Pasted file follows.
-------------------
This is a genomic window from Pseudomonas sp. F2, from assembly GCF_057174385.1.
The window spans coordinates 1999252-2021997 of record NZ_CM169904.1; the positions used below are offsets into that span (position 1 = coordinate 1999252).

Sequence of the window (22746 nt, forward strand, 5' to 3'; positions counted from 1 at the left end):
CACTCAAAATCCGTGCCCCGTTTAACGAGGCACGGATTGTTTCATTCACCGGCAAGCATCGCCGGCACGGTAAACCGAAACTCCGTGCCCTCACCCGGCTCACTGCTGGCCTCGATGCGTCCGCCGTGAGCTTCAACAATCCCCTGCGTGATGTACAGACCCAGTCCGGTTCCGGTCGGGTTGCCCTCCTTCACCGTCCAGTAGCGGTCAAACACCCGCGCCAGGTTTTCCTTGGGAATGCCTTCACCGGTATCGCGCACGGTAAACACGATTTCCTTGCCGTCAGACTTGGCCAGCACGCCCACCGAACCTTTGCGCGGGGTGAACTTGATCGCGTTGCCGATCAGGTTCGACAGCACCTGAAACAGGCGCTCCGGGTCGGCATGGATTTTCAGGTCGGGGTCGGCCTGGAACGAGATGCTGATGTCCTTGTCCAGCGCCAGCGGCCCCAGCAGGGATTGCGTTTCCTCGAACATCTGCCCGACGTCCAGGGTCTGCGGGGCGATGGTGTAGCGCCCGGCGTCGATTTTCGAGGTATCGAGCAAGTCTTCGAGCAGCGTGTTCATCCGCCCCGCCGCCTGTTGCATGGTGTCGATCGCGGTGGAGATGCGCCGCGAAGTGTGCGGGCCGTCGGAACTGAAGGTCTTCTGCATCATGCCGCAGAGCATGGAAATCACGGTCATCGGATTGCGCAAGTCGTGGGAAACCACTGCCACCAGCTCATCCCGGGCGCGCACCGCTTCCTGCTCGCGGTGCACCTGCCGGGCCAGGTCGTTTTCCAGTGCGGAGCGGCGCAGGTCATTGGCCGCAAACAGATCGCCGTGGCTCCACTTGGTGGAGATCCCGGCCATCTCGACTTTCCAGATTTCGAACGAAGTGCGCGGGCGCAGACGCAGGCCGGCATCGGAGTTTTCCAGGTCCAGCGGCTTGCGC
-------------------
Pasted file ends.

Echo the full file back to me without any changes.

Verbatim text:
This is a genomic window from Pseudomonas sp. F2, from assembly GCF_057174385.1.
The window spans coordinates 1999252-2021997 of record NZ_CM169904.1; the positions used below are offsets into that span (position 1 = coordinate 1999252).

Sequence of the window (22746 nt, forward strand, 5' to 3'; positions counted from 1 at the left end):
CACTCAAAATCCGTGCCCCGTTTAACGAGGCACGGATTGTTTCATTCACCGGCAAGCATCGCCGGCACGGTAAACCGAAACTCCGTGCCCTCACCCGGCTCACTGCTGGCCTCGATGCGTCCGCCGTGAGCTTCAACAATCCCCTGCGTGATGTACAGACCCAGTCCGGTTCCGGTCGGGTTGCCCTCCTTCACCGTCCAGTAGCGGTCAAACACCCGCGCCAGGTTTTCCTTGGGAATGCCTTCACCGGTATCGCGCACGGTAAACACGATTTCCTTGCCGTCAGACTTGGCCAGCACGCCCACCGAACCTTTGCGCGGGGTGAACTTGATCGCGTTGCCGATCAGGTTCGACAGCACCTGAAACAGGCGCTCCGGGTCGGCATGGATTTTCAGGTCGGGGTCGGCCTGGAACGAGATGCTGATGTCCTTGTCCAGCGCCAGCGGCCCCAGCAGGGATTGCGTTTCCTCGAACATCTGCCCGACGTCCAGGGTCTGCGGGGCGATGGTGTAGCGCCCGGCGTCGATTTTCGAGGTATCGAGCAAGTCTTCGAGCAGCGTGTTCATCCGCCCCGCCGCCTGTTGCATGGTGTCGATCGCGGTGGAGATGCGCCGCGAAGTGTGCGGGCCGTCGGAACTGAAGGTCTTCTGCATCATGCCGCAGAGCATGGAAATCACGGTCATCGGATTGCGCAAGTCGTGGGAAACCACTGCCACCAGCTCATCCCGGGCGCGCACCGCTTCCTGCTCGCGGTGCACCTGCCGGGCCAGGTCGTTTTCCAGTGCGGAGCGGCGCAGGTCATTGGCCGCAAACAGATCGCCGTGGCTCCACTTGGTGGAGATCCCGGCCATCTCGACTTTCCAGATTTCGAACGAAGTGCGCGGGCGCAGACGCAGGCCGGCATCGGAGTTTTCCAGGTCCAGCGGCTTGCGC